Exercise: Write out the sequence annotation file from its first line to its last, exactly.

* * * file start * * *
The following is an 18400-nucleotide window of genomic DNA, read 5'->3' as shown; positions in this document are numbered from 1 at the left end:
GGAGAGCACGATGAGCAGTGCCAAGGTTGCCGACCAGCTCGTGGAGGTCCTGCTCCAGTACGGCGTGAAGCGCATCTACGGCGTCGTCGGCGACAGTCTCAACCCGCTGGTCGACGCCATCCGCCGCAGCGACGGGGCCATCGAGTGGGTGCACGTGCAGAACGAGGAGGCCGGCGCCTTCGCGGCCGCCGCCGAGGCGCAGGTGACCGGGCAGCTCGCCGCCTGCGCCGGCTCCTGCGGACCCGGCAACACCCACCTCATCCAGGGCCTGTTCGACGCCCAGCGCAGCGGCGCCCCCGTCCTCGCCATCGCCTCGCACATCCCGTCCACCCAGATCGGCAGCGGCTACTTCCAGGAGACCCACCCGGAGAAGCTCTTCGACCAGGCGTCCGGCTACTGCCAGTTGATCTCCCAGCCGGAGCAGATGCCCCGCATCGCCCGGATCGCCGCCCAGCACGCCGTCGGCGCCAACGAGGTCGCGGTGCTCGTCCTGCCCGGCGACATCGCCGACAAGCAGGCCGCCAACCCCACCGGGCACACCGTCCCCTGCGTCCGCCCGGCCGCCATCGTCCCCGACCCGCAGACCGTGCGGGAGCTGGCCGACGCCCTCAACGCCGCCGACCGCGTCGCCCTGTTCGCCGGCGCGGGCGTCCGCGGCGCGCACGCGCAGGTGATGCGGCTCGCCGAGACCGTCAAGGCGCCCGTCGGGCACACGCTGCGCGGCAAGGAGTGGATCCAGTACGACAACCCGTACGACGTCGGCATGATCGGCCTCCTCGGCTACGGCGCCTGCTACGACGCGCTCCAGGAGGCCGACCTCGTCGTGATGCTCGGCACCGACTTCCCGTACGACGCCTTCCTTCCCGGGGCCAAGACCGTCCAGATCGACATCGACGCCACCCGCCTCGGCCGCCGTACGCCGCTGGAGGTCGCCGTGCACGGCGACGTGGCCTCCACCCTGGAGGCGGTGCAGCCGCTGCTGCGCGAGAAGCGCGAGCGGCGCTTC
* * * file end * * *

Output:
The following is an 18400-nucleotide window of genomic DNA, read 5'->3' as shown; positions in this document are numbered from 1 at the left end:
GGAGAGCACGATGAGCAGTGCCAAGGTTGCCGACCAGCTCGTGGAGGTCCTGCTCCAGTACGGCGTGAAGCGCATCTACGGCGTCGTCGGCGACAGTCTCAACCCGCTGGTCGACGCCATCCGCCGCAGCGACGGGGCCATCGAGTGGGTGCACGTGCAGAACGAGGAGGCCGGCGCCTTCGCGGCCGCCGCCGAGGCGCAGGTGACCGGGCAGCTCGCCGCCTGCGCCGGCTCCTGCGGACCCGGCAACACCCACCTCATCCAGGGCCTGTTCGACGCCCAGCGCAGCGGCGCCCCCGTCCTCGCCATCGCCTCGCACATCCCGTCCACCCAGATCGGCAGCGGCTACTTCCAGGAGACCCACCCGGAGAAGCTCTTCGACCAGGCGTCCGGCTACTGCCAGTTGATCTCCCAGCCGGAGCAGATGCCCCGCATCGCCCGGATCGCCGCCCAGCACGCCGTCGGCGCCAACGAGGTCGCGGTGCTCGTCCTGCCCGGCGACATCGCCGACAAGCAGGCCGCCAACCCCACCGGGCACACCGTCCCCTGCGTCCGCCCGGCCGCCATCGTCCCCGACCCGCAGACCGTGCGGGAGCTGGCCGACGCCCTCAACGCCGCCGACCGCGTCGCCCTGTTCGCCGGCGCGGGCGTCCGCGGCGCGCACGCGCAGGTGATGCGGCTCGCCGAGACCGTCAAGGCGCCCGTCGGGCACACGCTGCGCGGCAAGGAGTGGATCCAGTACGACAACCCGTACGACGTCGGCATGATCGGCCTCCTCGGCTACGGCGCCTGCTACGACGCGCTCCAGGAGGCCGACCTCGTCGTGATGCTCGGCACCGACTTCCCGTACGACGCCTTCCTTCCCGGGGCCAAGACCGTCCAGATCGACATCGACGCCACCCGCCTCGGCCGCCGTACGCCGCTGGAGGTCGCCGTGCACGGCGACGTGGCCTCCACCCTGGAGGCGGTGCAGCCGCTGCTGCGCGAGAAGCGCGAGCGGCGCTTC